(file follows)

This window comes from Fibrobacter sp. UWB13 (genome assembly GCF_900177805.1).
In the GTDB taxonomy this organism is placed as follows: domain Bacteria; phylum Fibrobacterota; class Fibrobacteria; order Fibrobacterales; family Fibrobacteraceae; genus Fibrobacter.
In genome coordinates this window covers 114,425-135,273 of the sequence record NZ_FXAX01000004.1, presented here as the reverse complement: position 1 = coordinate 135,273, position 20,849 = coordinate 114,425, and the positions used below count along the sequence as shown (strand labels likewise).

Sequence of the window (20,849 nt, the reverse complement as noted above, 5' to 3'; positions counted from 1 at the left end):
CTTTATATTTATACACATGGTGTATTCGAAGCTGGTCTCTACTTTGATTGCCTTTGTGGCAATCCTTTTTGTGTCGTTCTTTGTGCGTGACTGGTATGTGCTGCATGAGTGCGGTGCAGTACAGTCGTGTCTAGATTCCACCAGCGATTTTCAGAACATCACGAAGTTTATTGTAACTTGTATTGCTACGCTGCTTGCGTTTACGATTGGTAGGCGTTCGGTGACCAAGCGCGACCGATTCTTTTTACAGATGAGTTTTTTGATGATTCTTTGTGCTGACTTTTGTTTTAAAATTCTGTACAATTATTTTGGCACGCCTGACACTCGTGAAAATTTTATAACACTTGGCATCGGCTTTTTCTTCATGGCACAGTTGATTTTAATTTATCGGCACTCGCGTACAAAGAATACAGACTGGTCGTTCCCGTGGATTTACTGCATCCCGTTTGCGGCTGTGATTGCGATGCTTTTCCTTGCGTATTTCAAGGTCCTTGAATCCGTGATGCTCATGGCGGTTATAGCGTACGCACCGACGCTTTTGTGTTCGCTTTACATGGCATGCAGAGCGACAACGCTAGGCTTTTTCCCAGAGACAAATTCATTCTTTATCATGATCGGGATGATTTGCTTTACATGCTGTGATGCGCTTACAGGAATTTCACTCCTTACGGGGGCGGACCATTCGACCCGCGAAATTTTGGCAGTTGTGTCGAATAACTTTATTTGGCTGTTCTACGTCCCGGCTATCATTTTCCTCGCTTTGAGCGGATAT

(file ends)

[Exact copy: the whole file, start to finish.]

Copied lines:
This window comes from Fibrobacter sp. UWB13 (genome assembly GCF_900177805.1).
In the GTDB taxonomy this organism is placed as follows: domain Bacteria; phylum Fibrobacterota; class Fibrobacteria; order Fibrobacterales; family Fibrobacteraceae; genus Fibrobacter.
In genome coordinates this window covers 114,425-135,273 of the sequence record NZ_FXAX01000004.1, presented here as the reverse complement: position 1 = coordinate 135,273, position 20,849 = coordinate 114,425, and the positions used below count along the sequence as shown (strand labels likewise).

Sequence of the window (20,849 nt, the reverse complement as noted above, 5' to 3'; positions counted from 1 at the left end):
CTTTATATTTATACACATGGTGTATTCGAAGCTGGTCTCTACTTTGATTGCCTTTGTGGCAATCCTTTTTGTGTCGTTCTTTGTGCGTGACTGGTATGTGCTGCATGAGTGCGGTGCAGTACAGTCGTGTCTAGATTCCACCAGCGATTTTCAGAACATCACGAAGTTTATTGTAACTTGTATTGCTACGCTGCTTGCGTTTACGATTGGTAGGCGTTCGGTGACCAAGCGCGACCGATTCTTTTTACAGATGAGTTTTTTGATGATTCTTTGTGCTGACTTTTGTTTTAAAATTCTGTACAATTATTTTGGCACGCCTGACACTCGTGAAAATTTTATAACACTTGGCATCGGCTTTTTCTTCATGGCACAGTTGATTTTAATTTATCGGCACTCGCGTACAAAGAATACAGACTGGTCGTTCCCGTGGATTTACTGCATCCCGTTTGCGGCTGTGATTGCGATGCTTTTCCTTGCGTATTTCAAGGTCCTTGAATCCGTGATGCTCATGGCGGTTATAGCGTACGCACCGACGCTTTTGTGTTCGCTTTACATGGCATGCAGAGCGACAACGCTAGGCTTTTTCCCAGAGACAAATTCATTCTTTATCATGATCGGGATGATTTGCTTTACATGCTGTGATGCGCTTACAGGAATTTCACTCCTTACGGGGGCGGACCATTCGACCCGCGAAATTTTGGCAGTTGTGTCGAATAACTTTATTTGGCTGTTCTACGTCCCGGCTATCATTTTCCTCGCTTTGAGCGGATAT